19. Thanks Bruce. Let me make a small correction though. The TTFA DID contest the 50% figure. They said in court that Jack Warner was speaking out of the exuberance of their goalless draw against Sweden and that he was not authorised to enter into that deal on behalf of the TTFA.
    The court dismissed both defences. After that, they fell back on the “after net expenses” defence which failed too.

  20. Lasana and Carlos, let me correct you. The money issue with the 2006 players was not a verbal agreement. It was clearly outlined in a memo from the Manager to Mr. Warner after meetings with the player representatives. The issue was that the memo clearly stated
    30 % of All” revenue from commercial and sponsorship agreements along with donations.
    The issue began when the TTFF decided that the agreement was net of expenses which it was not. The 30% was upgraded to 50% by Mr Warner the day after the game against Sweden.A copy of the memo was used to have the court of arbitration rule in favor of the players. Mr. Warner never contested the 50% but insisted that it was net of expenses. The TTFF also did not disclose “ALL” income and the court ruled arbitrarily on an amount which was accepted by the players.
    I will saw again, all agreements with players in 2005 and 2006 under my management were documented and applied with the exception of the contested amounts.

  21. they will not make a date yet come on they just selected a committee.,

  22. Whether it is binding or not… The players were promised their fees and have not been paid… All other FAs pay their players, except In TT.. DJW cannot be trusted… He needs to settle it in time for camp and get the players minds focused on Haiti… Spending legal fees and going through all of that now is ridiculous and time consuming and takes away from our World Cup campaign.. DJW should have never been elected, I wanted everyone about this man.. Pay the players and let’s support our national team…

  23. This is a delay tactic….great start DJW ?

  24. I believe I saw Radanfah at the stadium last night. I’m guessing his intent is to be part of the training camp? Was the camp supposed to be here Lasana?

  25. Fair point Carlos. Although most of the delay was about the TTFF’s refusal to show the books. But true.

  26. Yes – but after many years and numerous court hearings. I’m sure you would agree that it’s simpler just to pull out your signed contract and say it wasn’t honored.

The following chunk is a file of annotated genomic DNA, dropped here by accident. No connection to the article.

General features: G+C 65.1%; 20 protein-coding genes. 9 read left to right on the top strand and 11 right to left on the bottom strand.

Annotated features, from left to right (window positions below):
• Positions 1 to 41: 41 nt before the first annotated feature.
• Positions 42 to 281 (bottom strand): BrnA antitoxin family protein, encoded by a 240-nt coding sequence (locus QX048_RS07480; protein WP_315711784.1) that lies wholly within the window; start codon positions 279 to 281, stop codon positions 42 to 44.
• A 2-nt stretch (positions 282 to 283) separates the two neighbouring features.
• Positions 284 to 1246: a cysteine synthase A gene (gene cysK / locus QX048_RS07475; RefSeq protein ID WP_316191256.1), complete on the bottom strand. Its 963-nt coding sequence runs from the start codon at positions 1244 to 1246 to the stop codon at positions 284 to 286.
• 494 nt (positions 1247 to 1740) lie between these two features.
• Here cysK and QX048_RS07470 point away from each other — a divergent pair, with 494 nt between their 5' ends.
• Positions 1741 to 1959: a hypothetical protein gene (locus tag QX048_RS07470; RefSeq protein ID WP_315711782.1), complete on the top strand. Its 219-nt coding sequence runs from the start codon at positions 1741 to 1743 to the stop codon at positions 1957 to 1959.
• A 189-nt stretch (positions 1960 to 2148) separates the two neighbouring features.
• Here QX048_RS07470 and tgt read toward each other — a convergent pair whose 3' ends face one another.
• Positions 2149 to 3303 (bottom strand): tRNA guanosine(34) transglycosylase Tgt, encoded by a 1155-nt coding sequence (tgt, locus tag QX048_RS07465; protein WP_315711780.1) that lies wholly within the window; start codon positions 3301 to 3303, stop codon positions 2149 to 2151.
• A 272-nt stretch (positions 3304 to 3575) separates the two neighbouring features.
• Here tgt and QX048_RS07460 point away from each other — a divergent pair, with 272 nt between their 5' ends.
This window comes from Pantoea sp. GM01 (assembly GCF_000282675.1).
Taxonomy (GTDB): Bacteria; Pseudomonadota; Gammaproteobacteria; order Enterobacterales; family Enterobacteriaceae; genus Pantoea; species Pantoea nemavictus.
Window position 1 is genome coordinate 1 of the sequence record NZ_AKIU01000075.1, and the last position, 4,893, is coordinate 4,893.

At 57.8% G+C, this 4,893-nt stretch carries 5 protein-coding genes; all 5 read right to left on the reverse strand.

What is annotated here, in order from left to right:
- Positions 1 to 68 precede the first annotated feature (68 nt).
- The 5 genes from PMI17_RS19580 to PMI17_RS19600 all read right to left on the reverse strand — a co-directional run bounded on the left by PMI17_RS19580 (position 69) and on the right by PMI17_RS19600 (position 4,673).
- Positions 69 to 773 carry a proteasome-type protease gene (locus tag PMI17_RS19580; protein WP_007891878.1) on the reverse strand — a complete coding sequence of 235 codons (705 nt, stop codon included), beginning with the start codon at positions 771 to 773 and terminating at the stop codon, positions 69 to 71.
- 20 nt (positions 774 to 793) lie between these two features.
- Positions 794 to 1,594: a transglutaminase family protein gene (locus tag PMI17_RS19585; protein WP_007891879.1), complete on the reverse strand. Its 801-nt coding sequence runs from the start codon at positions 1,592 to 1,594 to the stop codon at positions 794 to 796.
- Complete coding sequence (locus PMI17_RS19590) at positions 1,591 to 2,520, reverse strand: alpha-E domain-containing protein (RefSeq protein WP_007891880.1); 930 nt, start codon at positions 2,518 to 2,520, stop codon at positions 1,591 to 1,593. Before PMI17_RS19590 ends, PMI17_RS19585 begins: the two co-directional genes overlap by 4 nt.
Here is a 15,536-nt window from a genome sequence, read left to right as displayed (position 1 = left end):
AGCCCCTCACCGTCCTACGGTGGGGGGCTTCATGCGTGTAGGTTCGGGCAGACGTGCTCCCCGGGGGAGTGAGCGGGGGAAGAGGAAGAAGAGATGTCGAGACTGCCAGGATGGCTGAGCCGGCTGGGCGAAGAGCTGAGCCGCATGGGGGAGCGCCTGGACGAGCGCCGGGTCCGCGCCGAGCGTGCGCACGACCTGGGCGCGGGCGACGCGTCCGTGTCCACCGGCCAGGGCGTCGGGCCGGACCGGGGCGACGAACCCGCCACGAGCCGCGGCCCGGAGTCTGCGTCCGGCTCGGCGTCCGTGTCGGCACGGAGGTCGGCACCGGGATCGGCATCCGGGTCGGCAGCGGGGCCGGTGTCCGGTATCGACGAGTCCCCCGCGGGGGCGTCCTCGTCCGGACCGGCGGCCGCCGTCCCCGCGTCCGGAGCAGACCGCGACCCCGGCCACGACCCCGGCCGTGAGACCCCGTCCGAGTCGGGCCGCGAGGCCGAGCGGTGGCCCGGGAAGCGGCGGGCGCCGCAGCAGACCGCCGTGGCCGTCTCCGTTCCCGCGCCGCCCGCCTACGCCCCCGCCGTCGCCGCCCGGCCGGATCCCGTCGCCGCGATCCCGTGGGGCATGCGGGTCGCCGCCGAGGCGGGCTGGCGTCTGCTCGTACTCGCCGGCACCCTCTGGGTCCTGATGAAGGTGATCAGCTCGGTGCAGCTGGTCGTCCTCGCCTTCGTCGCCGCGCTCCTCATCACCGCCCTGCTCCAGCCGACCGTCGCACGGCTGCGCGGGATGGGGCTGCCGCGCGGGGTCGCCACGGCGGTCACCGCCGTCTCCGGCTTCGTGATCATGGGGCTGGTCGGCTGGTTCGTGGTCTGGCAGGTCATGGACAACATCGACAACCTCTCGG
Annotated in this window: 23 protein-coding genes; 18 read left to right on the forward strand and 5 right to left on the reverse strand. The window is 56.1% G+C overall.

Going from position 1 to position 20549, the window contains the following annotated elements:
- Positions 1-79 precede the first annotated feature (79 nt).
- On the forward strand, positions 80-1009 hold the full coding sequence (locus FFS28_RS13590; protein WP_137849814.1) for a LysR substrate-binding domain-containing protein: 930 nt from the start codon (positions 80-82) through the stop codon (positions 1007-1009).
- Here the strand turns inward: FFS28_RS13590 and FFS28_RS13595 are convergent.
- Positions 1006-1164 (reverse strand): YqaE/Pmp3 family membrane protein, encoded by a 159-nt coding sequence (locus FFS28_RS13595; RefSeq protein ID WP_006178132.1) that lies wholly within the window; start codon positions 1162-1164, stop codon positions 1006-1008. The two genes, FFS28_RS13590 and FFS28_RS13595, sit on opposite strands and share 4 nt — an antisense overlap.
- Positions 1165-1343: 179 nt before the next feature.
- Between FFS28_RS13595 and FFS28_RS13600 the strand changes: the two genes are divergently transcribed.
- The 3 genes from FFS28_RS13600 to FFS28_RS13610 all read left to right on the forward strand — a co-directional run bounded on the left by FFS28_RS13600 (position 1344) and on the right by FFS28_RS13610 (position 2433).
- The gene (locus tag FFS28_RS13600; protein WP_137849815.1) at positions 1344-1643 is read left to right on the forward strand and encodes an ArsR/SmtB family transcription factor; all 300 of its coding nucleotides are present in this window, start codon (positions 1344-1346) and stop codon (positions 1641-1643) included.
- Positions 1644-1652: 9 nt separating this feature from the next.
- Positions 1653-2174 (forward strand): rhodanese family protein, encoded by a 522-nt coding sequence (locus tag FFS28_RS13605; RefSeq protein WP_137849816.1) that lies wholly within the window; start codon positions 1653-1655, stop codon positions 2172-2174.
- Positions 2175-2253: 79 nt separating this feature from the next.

27. But remember the court upheld that verbal agreement for the 2006 World Cup eh.

  28. Lol. Tim Kee made a gentleman’s agreement with the players? Hmmm! Does anyone recall issues prompted by a similar agreement that Jack W. made with the players back in 2006? Looks like the fellas didn’t learn from the past. Get things in writing. A Trini man’s word has absolutely no value???? Trini men speak with fork tongues??? Anyway – the TTFA should show good faith in this negotiations by committing to at least pay half of what is owed to the players within 1 week, with the other half due at a date in the not too distant future. The players in turn should accept the offer and work with the administration to construct and implement new written contracts going forward. No more gentleman’s agreement please!

  29. Very slow start is an insult to the tortoise, Lasana.
    DJW didn’t move slow when he got Maylee and Sharon in a room and wanted to look like a saviour.
    Didn’t care about being strong armed by players then either and that was Maylee refusing to play under a TTFA selected manager. He just wanted Maylee available for a tournament. A tournament we don’t know was agreed to by whom or by what method.
    Imagine if Kenwyne had given the TTFA whatever people considered “a reasonable amount of time.”
    All I will say is Kenwyne knows who he’s dealing with and why he’s guiding his team the way he’s guiding them yes…

  30. You and those piercing questions Chabeth! Lol. Yes, the TTFA is off to a very slow start on this although it keeps using language like “critical” and “emergency” and “priority.”
    I now suspect that the TTFA wants to make a point of not being strong-armed by the players.

  31. It took the TTFA a week to come up with this committee? Lol. There wasn’t an emergency meeting? What was decided at that meeting? Just to issue the previous media release?
    Are any of the people on this committee former national players?
    “Gentleman’s agreement” reads passive aggressive to me.
    A definitive date wouldn’t have been needed to be given had the TTFA handled this matter properly.
    And again, if this was the first board meeting, who decided to send the women’s team to Brazil? And is it the norm for team participation in tournaments to be a board decision or is that just my misunderstanding?

  32. Well, the players made an early threat and the TTFA is clearly showing that it will not be led by its players. So let’s see what happens next.

  33. But then that means the quality of the team drops. And that means results drop, fans drop, sponsors lose interest and your FIFA ranking dips and you can’t move players to Britain.
    Is all that worth it?

  34. ..I would not ask to be elected. That said, the electorate chose people who have to look for money. Not people who have real money or have access to the sources of real money. One million dollars in not much in the world of business. So the problems continue..

  35. You have massive debts and 4 or 5 million in the kitty. You owe the players and staff 1.2 million… What would you do Keith?

  36. ..New national and football administrations begging for understanding and time. Where is the promised new football money coming from? Government?.m

  37. Pay them then select an entirely new team. They are not interested in representing their country.